IDPH has cited and fined Waverly Place of Stockton nursing home after a resident there suffered a broken hip as a result of failing to follow the resident care plan for safe transfers.
The resident who was involved in this incident was weak on the left side, likely as a result of a stroke. Her care plan called for assist of two with a mechanical lift for all transfers.
However, on the day of this nursing home fall, the resident was being transferred from bed to wheelchair by a single aide and without the use of a mechanical lift. A pivot transfer can be done with a single aide. It involves applying a gait belt around the midsection of the resident and the helping them to a standing position and then pivoting them from where they are to their destination (for example, from the bed to the wheelchair). However, for this to be done safely, the resident must be able to bear weight well enough to truly participate in the transfer process. Unfortunately, when the aide attempted this transfer, the wheelchair locks were not applied, and the chair rolled away as the resident was moving into a seated position. As a result, she fell to the ground and suffered a fractured hip which required surgery.
There are a number of levels of failure that led to this very preventable injury. First the resident care plan was not followed. A care plan is designed specifically to address the risks to the health and well-being of the resident, and failing to follow it subjects the resident to an unnecessary risk of harm. Here the resident called for the assist of two, not one, and the use of a mechanical lift. None of these elements were followed. Second the locks to the brakes to the wheelchair were not applied when the transfer was attempted. Setting aside the fact that the pivot transfer should never have been attempted, applying the brakes for a wheelchair is a basic safety step when a resident is getting into a wheelchair. Sadly, this is a familiar result of what happens when you have one person doing a two-person job (see here, here, here, here, and here for other examples).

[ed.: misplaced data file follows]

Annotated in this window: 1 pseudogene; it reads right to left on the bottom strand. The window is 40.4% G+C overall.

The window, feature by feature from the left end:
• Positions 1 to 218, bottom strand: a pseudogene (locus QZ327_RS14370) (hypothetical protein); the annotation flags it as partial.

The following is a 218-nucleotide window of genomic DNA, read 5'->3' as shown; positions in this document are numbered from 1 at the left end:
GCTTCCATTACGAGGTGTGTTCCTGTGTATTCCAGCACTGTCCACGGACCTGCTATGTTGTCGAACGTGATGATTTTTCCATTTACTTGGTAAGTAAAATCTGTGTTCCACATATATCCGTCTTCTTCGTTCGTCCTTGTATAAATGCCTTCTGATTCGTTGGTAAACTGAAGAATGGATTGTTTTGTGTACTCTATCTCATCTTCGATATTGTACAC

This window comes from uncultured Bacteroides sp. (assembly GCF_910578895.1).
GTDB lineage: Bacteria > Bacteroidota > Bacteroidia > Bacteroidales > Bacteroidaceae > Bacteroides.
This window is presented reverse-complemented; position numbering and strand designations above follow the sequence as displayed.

Past that, the basic fact pattern present here and the information in the citation give strong indicators that this is an understaffed nursing home. The citation contains an interview from the resident’s roommate that the mechanical lift was seldom used for transfers. This means that the staff was violating the resident’s care plan on other instances rather than just that day. Unfortunately doing so was taking a gamble with the safety and well-being of the resident. Good luck is not a substitute for good care.
Fractured hips are a serious issue for nursing home residents. Besides the risks of dying during surgery of during the immediate post-operative period, the immobility associated with the hip fractures places resident at risk for other health complications such as pneumonia or bed sores, in addition to the significant, unnecessary pain from the underlying injury.
Unfortunately, understaffing a nursing home is really a part of the nursing home business model, and one of our core beliefs is that nursing homes are built to fail due to the business model they follow and that unnecessary accidental injuries and wrongful deaths of nursing home residents are the inevitable result. Order our FREE report, Built to Fail, to learn more about why. Our experienced Chicago nursing home lawyers are ready to help you understand what happened, why, and what your rights are. Contact us to get the help you need.
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